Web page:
Serious Traffic Offenses
Twin Cities Area Traffic Lawyer
Traffic offenses in Minnesota often seem minor. However, the state has strict laws regarding the safety of drivers and others on the roadways. When a driver places another person or several other people in danger, the offense could be considered severe. If a person actually is injured or killed because of the act, the charge for the offense could be considered a felony. These offenses could mean extensive jail or prison sentences, expensive fines and even the loss of driving privileges. An experienced attorney can help you combat the charges.
Apple Valley Serious Traffic Offense Attorney
James Blumberg is a skilled Apple Valley serious traffic crime lawyer who is dedicated to helping his clients have their charges reduced or dropped. These traffic offense charges should not be taken lightly. He can provide quality legal advice and help you through the difficult accusations. His experience as a former prosecutor allows him to view your charges from both sides. This can be crucial when fighting to protect your freedom.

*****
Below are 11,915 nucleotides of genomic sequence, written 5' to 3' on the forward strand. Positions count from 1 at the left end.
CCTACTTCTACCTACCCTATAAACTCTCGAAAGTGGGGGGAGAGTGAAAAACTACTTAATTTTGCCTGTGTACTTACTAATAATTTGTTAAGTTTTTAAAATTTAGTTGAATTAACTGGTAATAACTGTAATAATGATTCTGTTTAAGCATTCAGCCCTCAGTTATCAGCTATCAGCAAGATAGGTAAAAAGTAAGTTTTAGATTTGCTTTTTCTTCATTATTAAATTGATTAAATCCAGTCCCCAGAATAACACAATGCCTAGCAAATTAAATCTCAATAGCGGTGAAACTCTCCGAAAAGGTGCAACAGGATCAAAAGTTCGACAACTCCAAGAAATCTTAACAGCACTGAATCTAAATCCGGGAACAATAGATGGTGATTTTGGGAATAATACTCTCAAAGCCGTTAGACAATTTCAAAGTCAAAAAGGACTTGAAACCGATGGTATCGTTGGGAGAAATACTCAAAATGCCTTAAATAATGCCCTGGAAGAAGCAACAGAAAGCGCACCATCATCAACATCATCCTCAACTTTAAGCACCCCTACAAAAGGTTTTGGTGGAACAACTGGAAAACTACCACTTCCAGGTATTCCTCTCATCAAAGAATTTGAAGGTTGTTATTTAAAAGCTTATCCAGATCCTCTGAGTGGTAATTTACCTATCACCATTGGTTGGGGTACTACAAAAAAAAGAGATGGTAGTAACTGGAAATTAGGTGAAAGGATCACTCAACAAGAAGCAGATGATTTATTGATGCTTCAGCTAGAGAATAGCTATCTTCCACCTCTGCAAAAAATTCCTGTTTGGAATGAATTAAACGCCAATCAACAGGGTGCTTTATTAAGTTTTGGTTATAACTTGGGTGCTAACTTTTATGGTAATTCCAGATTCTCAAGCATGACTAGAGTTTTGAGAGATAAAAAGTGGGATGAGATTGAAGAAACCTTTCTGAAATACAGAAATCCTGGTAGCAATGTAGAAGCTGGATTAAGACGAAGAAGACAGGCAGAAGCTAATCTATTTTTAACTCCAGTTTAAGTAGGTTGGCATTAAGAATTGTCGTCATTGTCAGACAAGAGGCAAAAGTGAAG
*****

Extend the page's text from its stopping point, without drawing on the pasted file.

Call James Blumberg Law at (952) 431-7758 to schedule a free initial consultation. James Blumberg Law represents clients throughout Dakota County, including Burnsville, Eagan, Hastings, Inver Grove Heights, Lakeville, Mendota Heights and Rosemount, as well as anywhere in the Twin Cities region, including Hennepin County, Ramsey County and Anoka County.
Information About Serious Traffic Offenses
- Types of Serious Traffic Crimes in Minnesota
- Commercial Traffic Offenses
- Minnesota License Suspension and Revocation
- Additional Resources
Types of Serious Traffic Crimes in Minnesota